There’s a saying in Hollywood that most production houses dread to hear: “The sequel is never as good as the original.” In the record industry, there is a similar phrase: “The sophomore jinx.” In the case of Pop Evil’s latest album, War Of Angels, both statements are not applicable.
Originally scheduled for a February release, War Of Angels was put on hold the day before it was due to hit stores because of contract issues with Pop Evil’s old label Universal Music Group. A new deal with a new company (eOne Records) was put in place, and the album was finally released on July 5th. All I can say is that War Of Angels was definitely worth the wait.
Pop Evil is a band that took the rock music industry by storm in 2009, with their debut album, Lipstick On The Mirror, one of the best rookie rock releases ever. To me, it’s up there with the first Van Halen record, Kiss’ self-titled debut, and yes, dare I say it, Guns N Roses' Appetite For Destruction. The greatness of their debut release set the stage for easy disappointment with their second record. Fortunately, Pop Evil took everything they did right on the first album and tried their darnedest to make it better the second time around. While not better than Lipstick On The Mirror, War Of Angels easily stands up to the predecessor as a solid, kick-ass, hard rock record.
Opening with the powerful anthem, “Last Man Standing,” Pop Evil starts the record off right. This is a heavy song that people will immediately be singing along with. There is a ton of power felt in Tony Greve's slick licks and Leigh Kakaty’s exceptional vocals. The desire to jump up and scream during this song is strong. The raw power that resonates from the band is incredible and sets the stage nicely for the rest of the disc.
While heavy anthems run rampant throughout the record, they are not the only songs that Pop Evil has learned to conquer. Their take on the power ballad is quite exceptional as well. While “100 In A 55” was the big ballad of Lipstick On The Mirror, “Let It Go” is the huge ballad of War Of Angels, and it could possibly be the ballad of the year. While listening to this album for review, I must have played “Let It Go” at least 20 times. As soon as the song would end, I would hit the repeat button and play it again. It is an amazing song and needs to be released as a single. This monster ballad would tear up the radio charts in no time. Filled with picturesque, poetic lyrics, “Let It Go” features some of the best writing of Leigh Kakaty’s career. “Let It Go” is definitely a strong candidate for song of the year.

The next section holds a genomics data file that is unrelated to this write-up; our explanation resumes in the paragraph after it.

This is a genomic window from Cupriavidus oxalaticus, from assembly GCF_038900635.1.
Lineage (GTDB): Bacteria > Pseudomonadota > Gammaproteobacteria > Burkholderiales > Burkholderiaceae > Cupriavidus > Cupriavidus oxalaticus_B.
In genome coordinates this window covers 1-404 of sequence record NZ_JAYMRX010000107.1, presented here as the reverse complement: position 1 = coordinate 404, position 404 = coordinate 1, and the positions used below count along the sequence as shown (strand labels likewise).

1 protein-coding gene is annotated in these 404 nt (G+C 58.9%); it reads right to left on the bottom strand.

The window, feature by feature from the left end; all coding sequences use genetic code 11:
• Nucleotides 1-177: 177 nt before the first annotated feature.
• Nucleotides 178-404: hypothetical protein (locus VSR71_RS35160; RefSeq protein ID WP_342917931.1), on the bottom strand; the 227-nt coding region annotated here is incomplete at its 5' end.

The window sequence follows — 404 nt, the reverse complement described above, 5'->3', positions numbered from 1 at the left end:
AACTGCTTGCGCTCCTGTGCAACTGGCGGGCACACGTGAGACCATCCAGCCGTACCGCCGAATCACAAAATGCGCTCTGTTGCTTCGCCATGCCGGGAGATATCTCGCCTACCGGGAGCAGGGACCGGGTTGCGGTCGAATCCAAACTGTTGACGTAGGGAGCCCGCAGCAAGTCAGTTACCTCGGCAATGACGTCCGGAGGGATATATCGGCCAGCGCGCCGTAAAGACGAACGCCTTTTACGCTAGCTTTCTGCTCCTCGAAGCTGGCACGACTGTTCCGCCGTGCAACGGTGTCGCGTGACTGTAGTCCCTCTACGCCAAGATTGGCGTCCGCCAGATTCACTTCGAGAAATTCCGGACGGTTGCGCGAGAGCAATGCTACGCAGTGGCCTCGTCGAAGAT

Not to be outdone, Kakaty continues his amazing lyric ability on “Purple,” a moderate tempo power track that is filled with greatness. Lines such as “I never realized what you meant to me, until I tried drowning out your memory” resonate with the listener when combined with the beautifully arranged music. The guitar solos stand out strong on “Purple.” Both Greve and Dave Grahs did an amazing job of carefully crafting every note of music to round out this magnificent song.
Overall, War Of Angels is not as grand as Lipstick On The Mirror, but that is mostly due to the fact that there are less songs contained on this album. Clocking in at just over 37 minutes, War Of Angels left me wanting more, which is usually the sign of a fantastic artist. Make no mistake War Of Angels is a strong candidate for record of the year. I can only hope that I will not have to wait another two years for the next batch of Pop Evil songs. However, if their next album is even remotely close to being as grand as this one, then it is a wait that would be worth the time.
Ryo’s Rating: 9 (out of 10)
Last Man Standing
Broken & Betrayed
Monster You Made
Let It Go
Black & Blue